You know how Christopher Nolan used to make films that are studies into whatever he’s filming? Like how Memento is a study into the viewer’s memory, Batman Begins is a study of fear, The Prestige is a study in illusion, or Inception is a study in reality? This novel, about time travel, is a study about time travel with the reader as the subject. It’s a great concept, but not a good execution. Unable to tell this story linearly, we jump all around the place following characters and timelines seemingly at random.

 

The plot meanders between extra irrelevant points of view, and coupling this with the bland voice and lack of characterisation, makes many of the large cast of interchangeable characters seem like cardboard cut outs. I don’t know what anyone’s feeling or thinking. The prose is completely lacking in any kind of embellishment. It’s such a sterile way to tell a story. I just don’t give a shit. And I want to! I want to care about these characters, but in a novel that’s already time travelling itself, I can’t care. It’s chaotic and because of the blandness of character and voice, it’s also sometimes confusing – rather like this version of time travel itself (where older selves and younger selves frequently interact with little consequences).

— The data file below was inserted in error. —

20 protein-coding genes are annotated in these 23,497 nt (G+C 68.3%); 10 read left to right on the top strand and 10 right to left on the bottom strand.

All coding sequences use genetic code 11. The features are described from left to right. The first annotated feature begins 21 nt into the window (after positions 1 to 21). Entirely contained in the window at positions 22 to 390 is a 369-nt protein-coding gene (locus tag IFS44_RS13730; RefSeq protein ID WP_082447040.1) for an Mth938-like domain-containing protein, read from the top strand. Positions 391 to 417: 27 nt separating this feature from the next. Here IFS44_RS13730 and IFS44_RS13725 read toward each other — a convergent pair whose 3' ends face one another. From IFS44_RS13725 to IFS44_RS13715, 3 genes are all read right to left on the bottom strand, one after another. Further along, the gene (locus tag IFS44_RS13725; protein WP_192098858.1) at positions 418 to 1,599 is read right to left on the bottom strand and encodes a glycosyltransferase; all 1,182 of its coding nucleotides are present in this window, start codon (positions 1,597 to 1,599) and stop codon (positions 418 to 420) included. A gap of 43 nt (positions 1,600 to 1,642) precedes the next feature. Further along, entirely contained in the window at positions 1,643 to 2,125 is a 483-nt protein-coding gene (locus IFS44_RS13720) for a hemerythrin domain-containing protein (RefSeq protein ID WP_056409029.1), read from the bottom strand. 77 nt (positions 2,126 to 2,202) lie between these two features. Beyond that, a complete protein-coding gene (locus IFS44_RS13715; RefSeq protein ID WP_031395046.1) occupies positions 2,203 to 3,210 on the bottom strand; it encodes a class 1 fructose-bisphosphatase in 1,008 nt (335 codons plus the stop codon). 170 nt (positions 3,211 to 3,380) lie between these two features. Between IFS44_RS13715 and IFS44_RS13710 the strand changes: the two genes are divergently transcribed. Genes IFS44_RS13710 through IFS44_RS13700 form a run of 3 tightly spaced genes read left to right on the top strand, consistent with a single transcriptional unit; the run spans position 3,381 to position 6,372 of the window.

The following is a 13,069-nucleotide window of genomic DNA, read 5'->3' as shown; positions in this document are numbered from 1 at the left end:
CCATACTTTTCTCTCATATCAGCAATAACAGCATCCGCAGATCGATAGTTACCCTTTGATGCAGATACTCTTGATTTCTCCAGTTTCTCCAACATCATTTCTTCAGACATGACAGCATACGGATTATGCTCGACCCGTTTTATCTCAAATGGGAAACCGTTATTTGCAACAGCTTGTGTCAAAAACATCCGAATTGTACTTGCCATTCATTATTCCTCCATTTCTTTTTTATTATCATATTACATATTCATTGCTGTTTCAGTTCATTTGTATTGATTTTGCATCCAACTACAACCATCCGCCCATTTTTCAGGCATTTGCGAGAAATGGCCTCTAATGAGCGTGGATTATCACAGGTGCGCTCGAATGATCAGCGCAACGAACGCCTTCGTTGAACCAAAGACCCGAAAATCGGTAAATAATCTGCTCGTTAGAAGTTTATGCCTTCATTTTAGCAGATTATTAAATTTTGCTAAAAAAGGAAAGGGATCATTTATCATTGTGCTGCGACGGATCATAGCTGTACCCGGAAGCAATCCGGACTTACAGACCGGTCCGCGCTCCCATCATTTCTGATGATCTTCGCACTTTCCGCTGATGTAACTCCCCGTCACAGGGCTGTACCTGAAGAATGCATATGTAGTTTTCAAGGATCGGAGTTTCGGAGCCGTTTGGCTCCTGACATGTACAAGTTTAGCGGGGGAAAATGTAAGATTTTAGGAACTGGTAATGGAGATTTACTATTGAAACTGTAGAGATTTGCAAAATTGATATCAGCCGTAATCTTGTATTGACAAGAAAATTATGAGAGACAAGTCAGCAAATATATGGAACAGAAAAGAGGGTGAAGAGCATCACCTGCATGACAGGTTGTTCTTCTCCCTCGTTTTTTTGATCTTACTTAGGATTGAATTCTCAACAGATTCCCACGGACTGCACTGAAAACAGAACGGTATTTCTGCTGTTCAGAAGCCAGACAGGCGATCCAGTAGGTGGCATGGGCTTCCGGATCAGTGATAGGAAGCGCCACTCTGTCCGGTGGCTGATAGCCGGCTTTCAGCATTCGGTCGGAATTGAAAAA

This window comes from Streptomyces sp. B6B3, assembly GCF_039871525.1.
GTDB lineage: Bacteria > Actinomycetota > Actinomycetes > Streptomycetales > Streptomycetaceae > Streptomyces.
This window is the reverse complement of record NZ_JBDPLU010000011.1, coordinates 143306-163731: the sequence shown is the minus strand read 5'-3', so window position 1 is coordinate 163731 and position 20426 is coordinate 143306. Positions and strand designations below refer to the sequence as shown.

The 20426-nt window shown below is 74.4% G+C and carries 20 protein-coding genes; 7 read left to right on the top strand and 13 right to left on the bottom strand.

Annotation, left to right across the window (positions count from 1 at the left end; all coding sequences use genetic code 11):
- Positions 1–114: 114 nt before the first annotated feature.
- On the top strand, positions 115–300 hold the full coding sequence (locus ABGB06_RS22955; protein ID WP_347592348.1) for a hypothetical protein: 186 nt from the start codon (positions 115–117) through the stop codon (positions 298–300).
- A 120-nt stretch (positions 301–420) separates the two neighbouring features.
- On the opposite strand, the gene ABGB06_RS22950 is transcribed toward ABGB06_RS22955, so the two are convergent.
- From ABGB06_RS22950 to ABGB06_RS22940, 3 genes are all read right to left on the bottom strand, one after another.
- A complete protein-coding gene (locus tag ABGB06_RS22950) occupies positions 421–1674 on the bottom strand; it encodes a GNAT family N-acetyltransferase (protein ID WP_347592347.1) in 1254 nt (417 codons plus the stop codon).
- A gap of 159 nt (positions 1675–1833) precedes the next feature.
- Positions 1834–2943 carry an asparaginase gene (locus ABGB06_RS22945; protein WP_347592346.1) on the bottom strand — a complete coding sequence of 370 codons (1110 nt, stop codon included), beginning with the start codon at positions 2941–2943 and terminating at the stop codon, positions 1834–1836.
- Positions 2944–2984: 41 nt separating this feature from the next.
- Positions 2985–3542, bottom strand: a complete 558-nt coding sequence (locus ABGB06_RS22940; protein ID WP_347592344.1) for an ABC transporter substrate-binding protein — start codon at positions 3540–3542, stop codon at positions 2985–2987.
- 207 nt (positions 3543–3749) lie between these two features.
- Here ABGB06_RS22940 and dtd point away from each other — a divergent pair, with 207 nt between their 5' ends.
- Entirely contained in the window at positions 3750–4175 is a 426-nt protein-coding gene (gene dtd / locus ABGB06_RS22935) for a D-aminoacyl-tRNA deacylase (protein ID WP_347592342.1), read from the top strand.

After I finished the book I read the acknowledgements where the author referenced this book as being about ‘a time travelling grandmother’ and I went, “Oh, is THAT who the novel was meant to be about?” Too many characters that have little to no characterisation cause them all to blur. No one character is favoured and the two I thought were the ‘main’ characters often blurred in to one because of a lack of defining characteristics that went beyond ‘one is a lesbian and one is French.’

 

It feel like such a great concept but it lacks drama. I want to read books where characters actually feel emotion and you care about them. To me, this felt more like it would have been better as a textbook rather than a fictional narrative story with characters and plot. You know, like Quidditch Through the Ages pretends to be a textbook. Mostly because as far as I’m concerned, the author has a great concept, interesting glossary, and thoughtful, decent worldbuilding but was absolutely shite at writing characters with feelings, emotions, and anything that made them remotely human.